The Biggest Problems Facing Project Managers (PMs)
If you have been managing projects for a while, it’s very likely that you’ve come across one of these challenges in your project management efforts. If you’re a new project manager, you might not be aware of some of the challenges you might face. Regardless of whether you’ve been managing projects for years or you’ve just been hired on to manage projects, knowing what the biggest problems facing PMs and how to confront these problems is an important part of your toolbox. Without further ado, here’s a list of the five biggest problems facing project management professionals.
Image Courtesy of Sxc.hu/duchessa
1. Communication, Communication, Communication
One of the biggest problems project managers run into is in communication. Sometimes team members do not communicate well with one another. Sometimes stakeholders are out of the loop. Sometimes x doesn’t know that y has been working on the same task until it’s too late. There are a few key tips for keeping communication from derailing your project.
- Create a solid and well-thought out communication plan that thoroughly covers the different scenarios that may crop up during the life cycle of the project. If you have a plan for communicating, including communication with your stakeholders, who to communicate with should things go wrong, and how often meetings will be held.
- Don’t rely on everyone to report back on what they are doing unless you require it. If you don’t require communication from your employees, some will assume that you know what’s going on.
- Don’t overlook the power of a brief morning meeting to check in with everyone. While your company may not be into using Scrum methodologies, you can use the idea of holding a daily scrum to help boost communication.
2. So…We Want a Product that Does X, but Now We Want Y and Z: Avoiding Scope Creep
The second biggest problem facing PMs today is managing project scope. Too frequently scope is a reason that a project fails. This can be for one of two reasons:
- You don’t have a well-defined scope. The scope of the project is stated ambiguously, or is too narrow. Be sure that your scope statement covers everything that will be part of the project, nothing more nothing less, succinctly and clearly.
- Scope creep has occurred, in a severe manner. You need to reign this in! While it’s inevitable that your scope may change over the course of a project, you should guard against scope creep by ensuring that at the beginning of the project you’ve defined the scope as thoroughly as possible.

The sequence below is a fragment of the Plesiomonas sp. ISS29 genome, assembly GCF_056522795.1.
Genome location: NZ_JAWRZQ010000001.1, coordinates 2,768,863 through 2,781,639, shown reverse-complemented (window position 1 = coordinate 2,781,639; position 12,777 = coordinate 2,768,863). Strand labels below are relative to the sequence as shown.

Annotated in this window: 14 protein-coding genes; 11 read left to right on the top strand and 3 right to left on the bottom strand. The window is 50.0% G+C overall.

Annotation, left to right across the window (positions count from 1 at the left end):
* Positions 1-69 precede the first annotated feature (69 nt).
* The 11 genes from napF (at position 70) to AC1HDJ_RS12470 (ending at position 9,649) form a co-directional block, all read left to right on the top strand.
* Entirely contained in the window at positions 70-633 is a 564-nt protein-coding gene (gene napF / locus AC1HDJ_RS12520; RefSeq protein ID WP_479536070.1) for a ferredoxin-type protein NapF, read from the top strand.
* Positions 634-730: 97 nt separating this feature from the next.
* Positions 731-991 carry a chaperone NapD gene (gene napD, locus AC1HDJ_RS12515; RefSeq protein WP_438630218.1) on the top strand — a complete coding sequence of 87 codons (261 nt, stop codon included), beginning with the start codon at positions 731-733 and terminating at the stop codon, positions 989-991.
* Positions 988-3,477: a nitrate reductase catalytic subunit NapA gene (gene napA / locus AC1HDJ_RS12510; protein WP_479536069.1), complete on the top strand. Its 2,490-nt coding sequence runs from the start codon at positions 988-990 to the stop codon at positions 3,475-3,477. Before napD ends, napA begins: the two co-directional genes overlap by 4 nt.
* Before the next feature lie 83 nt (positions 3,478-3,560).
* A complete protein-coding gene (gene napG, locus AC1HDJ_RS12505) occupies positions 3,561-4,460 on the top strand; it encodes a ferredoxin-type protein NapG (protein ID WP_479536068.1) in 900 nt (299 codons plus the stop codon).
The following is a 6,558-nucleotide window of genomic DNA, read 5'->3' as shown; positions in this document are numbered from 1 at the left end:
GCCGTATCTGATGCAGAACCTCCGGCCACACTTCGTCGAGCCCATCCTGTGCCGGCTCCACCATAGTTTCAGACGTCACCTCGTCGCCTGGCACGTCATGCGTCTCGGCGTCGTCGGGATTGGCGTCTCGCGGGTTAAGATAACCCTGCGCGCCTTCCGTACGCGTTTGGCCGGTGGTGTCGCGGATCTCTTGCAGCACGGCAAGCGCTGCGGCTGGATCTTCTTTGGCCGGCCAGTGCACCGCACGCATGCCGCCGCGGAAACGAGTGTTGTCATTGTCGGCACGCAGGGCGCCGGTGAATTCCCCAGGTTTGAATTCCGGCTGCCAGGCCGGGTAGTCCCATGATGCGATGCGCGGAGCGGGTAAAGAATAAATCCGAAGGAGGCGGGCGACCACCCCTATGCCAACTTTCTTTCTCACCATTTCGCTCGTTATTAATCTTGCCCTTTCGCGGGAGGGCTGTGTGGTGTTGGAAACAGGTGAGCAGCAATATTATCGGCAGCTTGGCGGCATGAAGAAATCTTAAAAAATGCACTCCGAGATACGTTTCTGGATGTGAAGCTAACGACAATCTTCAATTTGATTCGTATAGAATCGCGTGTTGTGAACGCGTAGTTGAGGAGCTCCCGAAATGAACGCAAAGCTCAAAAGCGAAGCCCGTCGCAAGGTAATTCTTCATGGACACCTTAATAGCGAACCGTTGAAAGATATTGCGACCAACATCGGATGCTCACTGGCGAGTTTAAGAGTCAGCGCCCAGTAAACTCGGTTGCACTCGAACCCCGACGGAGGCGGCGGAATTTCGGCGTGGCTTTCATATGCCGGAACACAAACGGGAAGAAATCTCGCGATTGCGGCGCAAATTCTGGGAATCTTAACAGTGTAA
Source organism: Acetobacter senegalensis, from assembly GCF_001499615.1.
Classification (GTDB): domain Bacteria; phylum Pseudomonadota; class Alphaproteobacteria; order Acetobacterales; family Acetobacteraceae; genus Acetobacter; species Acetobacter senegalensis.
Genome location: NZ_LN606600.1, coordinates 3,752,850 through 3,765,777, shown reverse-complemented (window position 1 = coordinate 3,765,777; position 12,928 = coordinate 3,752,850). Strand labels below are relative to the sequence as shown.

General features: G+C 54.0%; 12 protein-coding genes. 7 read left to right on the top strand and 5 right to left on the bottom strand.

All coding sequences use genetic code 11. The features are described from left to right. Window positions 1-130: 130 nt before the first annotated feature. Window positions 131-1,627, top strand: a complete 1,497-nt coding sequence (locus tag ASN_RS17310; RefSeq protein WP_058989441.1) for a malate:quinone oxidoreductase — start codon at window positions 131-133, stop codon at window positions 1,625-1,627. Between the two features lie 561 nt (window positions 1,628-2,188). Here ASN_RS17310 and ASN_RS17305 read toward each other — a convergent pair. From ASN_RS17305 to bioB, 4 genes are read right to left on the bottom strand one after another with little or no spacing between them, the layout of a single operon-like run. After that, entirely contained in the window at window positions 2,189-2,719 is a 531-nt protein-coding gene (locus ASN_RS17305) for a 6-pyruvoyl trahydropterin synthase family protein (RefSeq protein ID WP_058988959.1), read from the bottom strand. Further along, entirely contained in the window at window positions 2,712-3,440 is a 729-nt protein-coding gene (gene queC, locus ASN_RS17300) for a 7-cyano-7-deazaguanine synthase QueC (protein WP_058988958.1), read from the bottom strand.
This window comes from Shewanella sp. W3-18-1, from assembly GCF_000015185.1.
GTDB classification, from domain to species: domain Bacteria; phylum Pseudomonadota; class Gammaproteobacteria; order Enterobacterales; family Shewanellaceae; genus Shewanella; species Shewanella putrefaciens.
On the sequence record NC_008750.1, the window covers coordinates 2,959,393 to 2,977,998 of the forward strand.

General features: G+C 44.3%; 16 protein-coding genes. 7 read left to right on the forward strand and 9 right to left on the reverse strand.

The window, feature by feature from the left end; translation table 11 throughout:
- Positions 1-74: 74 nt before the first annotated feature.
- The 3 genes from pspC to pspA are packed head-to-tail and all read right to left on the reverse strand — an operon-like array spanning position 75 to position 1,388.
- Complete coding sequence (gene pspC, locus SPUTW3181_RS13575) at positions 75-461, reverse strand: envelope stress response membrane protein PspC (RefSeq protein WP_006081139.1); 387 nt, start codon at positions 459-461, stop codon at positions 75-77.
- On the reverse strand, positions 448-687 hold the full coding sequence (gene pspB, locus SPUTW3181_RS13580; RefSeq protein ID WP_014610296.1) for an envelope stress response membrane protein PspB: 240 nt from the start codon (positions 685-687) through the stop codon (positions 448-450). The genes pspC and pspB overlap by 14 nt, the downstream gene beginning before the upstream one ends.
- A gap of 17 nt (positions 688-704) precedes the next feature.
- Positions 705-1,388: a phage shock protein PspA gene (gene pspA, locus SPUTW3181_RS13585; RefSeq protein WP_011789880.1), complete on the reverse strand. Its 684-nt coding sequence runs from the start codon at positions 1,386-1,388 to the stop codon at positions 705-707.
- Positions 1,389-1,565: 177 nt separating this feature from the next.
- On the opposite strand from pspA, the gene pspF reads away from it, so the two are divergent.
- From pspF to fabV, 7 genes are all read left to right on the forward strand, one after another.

3. When in Rome…Practice Agile - No Six Sigma - No PMI…
You have a team of individuals working on a project. It’s almost guaranteed these days that each person on a project will have different experiences when it comes to project management techniques. One of the biggest problems facing project management is the lack of a standardization in practices across companies, and even sometimes across departments. This can cause problems when everyone working on a project has a different idea of how to manage that project. There’s a simple solution for this: In-session training. Pick a methodology, invest in the training materials and certification for that methodology for your team. Even if you’ve been a project manager for years, you can benefit from refreshing yourself on the latest methodologies, tools, and techniques.
4. The Lackluster Team
So, you’ve brought them together, but they’re incredibly slow in getting things done; there’s drama between two members; two members aren’t on speaking terms; and the other three are too busy pasting the team back together to spend time on work. Unfortunately, teams that are made up of those who are less motivated or professional than you would like are increasingly common. Make sure all team members have had adequate training and have been properly briefed on their expectations - sometimes what seems like stalling can be confusion or a symptom of communication problems. If there are still problems, you may want to have the team members participate in team building activities. If there are still problems - pull a new team together.
5. Constraints Get in the Way of Progress
Finally, any project you undertake will have three constraints: Time, Cost, and Scope. It’s been said that you’ll need to pick two - if you want time and scope, then your cost will go up. If you want cheap and fast, it’s going to cost the scope. You need to be brutally honest with yourself and your stakeholders about what the constraints are. You can’t have it all. Project managers who try, are met with frustration. To deal with this problem, you will need to be realistic, up front, and an expert at planning!